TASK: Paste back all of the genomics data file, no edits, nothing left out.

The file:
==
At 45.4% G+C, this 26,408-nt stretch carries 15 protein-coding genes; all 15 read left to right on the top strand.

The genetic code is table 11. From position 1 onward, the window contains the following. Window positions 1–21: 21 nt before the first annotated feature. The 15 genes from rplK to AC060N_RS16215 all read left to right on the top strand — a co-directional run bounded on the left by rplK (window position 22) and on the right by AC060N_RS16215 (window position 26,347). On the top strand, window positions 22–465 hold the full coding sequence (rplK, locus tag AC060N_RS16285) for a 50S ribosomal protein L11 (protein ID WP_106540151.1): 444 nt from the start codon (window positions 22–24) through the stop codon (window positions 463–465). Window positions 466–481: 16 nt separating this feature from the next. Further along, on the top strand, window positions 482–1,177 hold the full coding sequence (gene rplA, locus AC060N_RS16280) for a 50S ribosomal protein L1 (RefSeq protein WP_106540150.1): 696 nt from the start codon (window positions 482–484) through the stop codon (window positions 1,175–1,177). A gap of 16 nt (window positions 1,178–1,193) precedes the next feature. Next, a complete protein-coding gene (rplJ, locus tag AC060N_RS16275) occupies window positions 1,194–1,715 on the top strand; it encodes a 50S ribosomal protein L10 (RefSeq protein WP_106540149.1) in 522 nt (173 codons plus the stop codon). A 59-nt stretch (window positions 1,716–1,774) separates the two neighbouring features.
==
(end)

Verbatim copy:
At 45.4% G+C, this 26,408-nt stretch carries 15 protein-coding genes; all 15 read left to right on the top strand.

The genetic code is table 11. From position 1 onward, the window contains the following. Window positions 1–21: 21 nt before the first annotated feature. The 15 genes from rplK to AC060N_RS16215 all read left to right on the top strand — a co-directional run bounded on the left by rplK (window position 22) and on the right by AC060N_RS16215 (window position 26,347). On the top strand, window positions 22–465 hold the full coding sequence (rplK, locus tag AC060N_RS16285) for a 50S ribosomal protein L11 (protein ID WP_106540151.1): 444 nt from the start codon (window positions 22–24) through the stop codon (window positions 463–465). Window positions 466–481: 16 nt separating this feature from the next. Further along, on the top strand, window positions 482–1,177 hold the full coding sequence (gene rplA, locus AC060N_RS16280) for a 50S ribosomal protein L1 (RefSeq protein WP_106540150.1): 696 nt from the start codon (window positions 482–484) through the stop codon (window positions 1,175–1,177). A gap of 16 nt (window positions 1,178–1,193) precedes the next feature. Next, a complete protein-coding gene (rplJ, locus tag AC060N_RS16275) occupies window positions 1,194–1,715 on the top strand; it encodes a 50S ribosomal protein L10 (RefSeq protein WP_106540149.1) in 522 nt (173 codons plus the stop codon). A 59-nt stretch (window positions 1,716–1,774) separates the two neighbouring features.